Season 5 Boardwalk Empire starts off with a slow burn to its final episode.

In 2010, Boardwalk Empire gave us HBO’s best historical setting since Deadwood with a highly detailed 1920s world that featured Atlantic City, New York, and Chicago. It introduced an impressive cast of characters, ranging from real historical figures to fictionalized stand-ins. It produced stunning sets and costumes that would have forced other period serials into an early cancellation, yet Boardwalk Empire‘s tale of prohibition-era gangsters proved successful enough to thrive for five years, leading to a final season premiere this past Sunday.

Didn’t catch it? HBO subscribers can watch both new and past episodes on HBO GO.

Unfortunately, Boardwalk Empire developed its characters so well that after a certain point, there was nowhere else to take them. Oh, the show remains immensely watchable, but there’s only so long the same conflicts between prohibition-era mobsters stay fresh. We’ve seen Steve Buscemi’s Enoch Thompson go from a corrupt-but-pragmatic politician to a ruthless mob kingpin who can’t sink much lower. After the escalating wars of its first three years, season 4 was noticeably calmer, focusing on personal stories of characters that addressed the consequences of previous episodes. It’s time to either shake things up or end the show, and HBO seems to want both for season 5. Whether that will make a difference this late in the game remains to be seen.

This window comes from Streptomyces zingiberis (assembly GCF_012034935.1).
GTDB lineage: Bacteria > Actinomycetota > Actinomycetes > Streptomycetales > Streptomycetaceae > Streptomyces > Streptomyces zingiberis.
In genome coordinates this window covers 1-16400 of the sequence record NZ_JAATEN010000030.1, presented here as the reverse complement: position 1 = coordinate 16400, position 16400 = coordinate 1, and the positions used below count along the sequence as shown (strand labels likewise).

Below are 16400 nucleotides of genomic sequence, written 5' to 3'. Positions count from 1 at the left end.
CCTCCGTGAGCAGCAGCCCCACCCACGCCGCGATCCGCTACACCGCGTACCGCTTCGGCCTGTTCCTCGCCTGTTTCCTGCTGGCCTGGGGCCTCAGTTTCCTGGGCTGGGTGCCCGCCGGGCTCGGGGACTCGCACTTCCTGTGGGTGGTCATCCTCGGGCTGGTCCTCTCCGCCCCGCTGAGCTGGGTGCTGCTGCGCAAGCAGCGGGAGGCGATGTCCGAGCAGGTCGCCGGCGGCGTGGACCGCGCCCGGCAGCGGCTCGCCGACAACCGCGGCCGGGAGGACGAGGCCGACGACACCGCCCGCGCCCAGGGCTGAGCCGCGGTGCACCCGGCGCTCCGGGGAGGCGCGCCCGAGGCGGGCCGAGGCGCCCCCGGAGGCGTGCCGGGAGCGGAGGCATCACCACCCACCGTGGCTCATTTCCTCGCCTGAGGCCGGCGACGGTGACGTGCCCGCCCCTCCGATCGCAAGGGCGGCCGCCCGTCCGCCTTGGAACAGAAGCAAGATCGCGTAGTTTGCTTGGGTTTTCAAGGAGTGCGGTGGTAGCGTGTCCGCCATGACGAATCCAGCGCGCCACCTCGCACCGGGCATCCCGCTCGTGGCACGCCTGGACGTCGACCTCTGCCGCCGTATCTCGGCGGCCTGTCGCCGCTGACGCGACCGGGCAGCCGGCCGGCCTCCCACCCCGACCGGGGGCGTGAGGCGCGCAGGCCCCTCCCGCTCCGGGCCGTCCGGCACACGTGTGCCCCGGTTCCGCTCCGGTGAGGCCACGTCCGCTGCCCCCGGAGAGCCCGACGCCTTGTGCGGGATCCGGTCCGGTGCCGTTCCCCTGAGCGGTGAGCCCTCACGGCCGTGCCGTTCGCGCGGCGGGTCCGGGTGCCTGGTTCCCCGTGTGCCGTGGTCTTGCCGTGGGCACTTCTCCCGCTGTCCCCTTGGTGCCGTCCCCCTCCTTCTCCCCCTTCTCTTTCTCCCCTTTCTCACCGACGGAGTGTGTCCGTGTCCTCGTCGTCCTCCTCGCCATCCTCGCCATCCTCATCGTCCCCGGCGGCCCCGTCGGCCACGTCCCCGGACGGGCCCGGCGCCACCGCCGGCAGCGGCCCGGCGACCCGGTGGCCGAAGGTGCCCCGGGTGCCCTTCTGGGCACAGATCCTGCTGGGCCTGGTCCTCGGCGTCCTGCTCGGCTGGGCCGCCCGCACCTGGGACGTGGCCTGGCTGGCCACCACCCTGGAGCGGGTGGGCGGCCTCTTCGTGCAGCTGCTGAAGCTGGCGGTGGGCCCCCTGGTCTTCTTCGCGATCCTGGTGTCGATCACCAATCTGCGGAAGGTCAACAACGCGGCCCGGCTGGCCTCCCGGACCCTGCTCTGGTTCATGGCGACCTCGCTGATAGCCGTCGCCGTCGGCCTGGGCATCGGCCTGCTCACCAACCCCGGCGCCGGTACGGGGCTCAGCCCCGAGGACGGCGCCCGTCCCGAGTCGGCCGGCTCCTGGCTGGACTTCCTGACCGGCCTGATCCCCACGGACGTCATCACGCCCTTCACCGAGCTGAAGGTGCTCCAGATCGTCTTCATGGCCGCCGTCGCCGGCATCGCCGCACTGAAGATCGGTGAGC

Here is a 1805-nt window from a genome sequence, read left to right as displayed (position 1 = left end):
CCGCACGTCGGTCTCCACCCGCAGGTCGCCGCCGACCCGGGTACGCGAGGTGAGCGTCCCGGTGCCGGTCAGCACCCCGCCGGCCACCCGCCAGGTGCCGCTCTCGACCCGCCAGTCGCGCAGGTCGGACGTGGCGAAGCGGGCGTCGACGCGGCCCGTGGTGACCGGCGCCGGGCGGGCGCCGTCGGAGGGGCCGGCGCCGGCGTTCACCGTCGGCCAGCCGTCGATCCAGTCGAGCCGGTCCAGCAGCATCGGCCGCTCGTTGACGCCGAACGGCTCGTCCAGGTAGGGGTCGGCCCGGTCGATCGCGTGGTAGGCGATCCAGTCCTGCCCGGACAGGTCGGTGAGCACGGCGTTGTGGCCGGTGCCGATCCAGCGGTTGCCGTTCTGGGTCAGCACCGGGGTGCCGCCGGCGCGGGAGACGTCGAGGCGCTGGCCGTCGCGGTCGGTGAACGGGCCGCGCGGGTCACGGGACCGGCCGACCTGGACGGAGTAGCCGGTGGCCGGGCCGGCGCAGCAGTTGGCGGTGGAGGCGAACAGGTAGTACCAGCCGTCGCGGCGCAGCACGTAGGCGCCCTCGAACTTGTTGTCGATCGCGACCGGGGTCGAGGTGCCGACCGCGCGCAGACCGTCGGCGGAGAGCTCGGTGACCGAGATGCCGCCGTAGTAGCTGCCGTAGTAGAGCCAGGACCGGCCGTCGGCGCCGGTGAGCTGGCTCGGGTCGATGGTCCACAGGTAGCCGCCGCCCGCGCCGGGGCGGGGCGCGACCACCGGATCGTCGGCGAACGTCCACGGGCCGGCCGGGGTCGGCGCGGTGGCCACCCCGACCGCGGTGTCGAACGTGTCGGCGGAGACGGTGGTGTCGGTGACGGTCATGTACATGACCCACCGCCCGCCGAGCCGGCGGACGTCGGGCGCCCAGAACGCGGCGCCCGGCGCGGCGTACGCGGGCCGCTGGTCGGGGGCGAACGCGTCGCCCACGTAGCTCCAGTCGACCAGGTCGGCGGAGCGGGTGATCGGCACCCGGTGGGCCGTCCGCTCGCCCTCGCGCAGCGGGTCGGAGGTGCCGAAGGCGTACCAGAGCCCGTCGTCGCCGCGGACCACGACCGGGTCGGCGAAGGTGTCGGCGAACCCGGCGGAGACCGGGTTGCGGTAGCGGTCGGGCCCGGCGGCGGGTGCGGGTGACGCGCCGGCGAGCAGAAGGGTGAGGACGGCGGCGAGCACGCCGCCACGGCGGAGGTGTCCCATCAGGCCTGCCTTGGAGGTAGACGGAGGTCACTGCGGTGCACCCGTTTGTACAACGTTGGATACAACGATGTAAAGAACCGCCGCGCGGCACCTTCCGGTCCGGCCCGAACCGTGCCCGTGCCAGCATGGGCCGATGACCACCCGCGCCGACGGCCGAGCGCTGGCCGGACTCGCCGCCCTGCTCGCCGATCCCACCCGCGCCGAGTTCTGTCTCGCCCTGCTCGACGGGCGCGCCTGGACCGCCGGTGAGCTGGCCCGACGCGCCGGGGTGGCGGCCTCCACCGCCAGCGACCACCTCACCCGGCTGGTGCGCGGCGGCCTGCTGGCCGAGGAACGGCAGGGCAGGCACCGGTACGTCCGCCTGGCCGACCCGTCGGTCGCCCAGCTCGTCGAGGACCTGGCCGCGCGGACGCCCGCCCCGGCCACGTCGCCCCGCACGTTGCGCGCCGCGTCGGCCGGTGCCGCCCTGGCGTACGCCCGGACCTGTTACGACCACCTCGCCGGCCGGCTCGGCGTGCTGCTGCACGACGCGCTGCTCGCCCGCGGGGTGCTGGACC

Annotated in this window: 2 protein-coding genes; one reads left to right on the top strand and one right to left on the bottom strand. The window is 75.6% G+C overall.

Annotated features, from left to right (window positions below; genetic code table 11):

On the plus side, it’s hard to imagine a bigger shake-up than the Great Depression. Season 5 marks the biggest time jump of the entire series, moving from the post-war optimism of the 1920s to the final days of prohibition in the 1930s. When we last saw Enoch “Nucky” Thompson, it was 1924. Nucky had left the Atlantic City with Sally Wheet to avoid attention from the Feds. Chalky White had lost his influence, the support of his family, and even one of his daughters. Gillian was arrested for murder. Eli fled to Chicago. And most importantly, Al Capone finally took his place as Chicago’s criminal kingpin.

But now it’s 1931, and much has changed. America’s Great Depression is well underway thanks to the stock market crash, and we’re seeing the first rumblings that prohibition is about to end. Nucky, always sensing opportunity, intends to be the first to transition his illegal liquor trade to a legitimate business. But even now he faces opposition on two fronts: a stubborn politician resisting the change, and an unnamed assassin seeking his life.

Chalky White’s life has also taken a downward turn, even more so than when we last saw him. Attached to an all-black prison chain gang for an undisclosed crime, Chalky is a shell of the man he once was. Nothing seems to be going his way, and even the simple ability to tie his shoes in peace is denied to him. But when chance allows him to to escape, he leaps at the opportunity, and finds himself saddled to an unlikely chain gang partner in the process. This might be the first opportunity Chalky’s had to fix his sudden downward spiral in season 4, but it will still be a few episodes to see where the path takes him.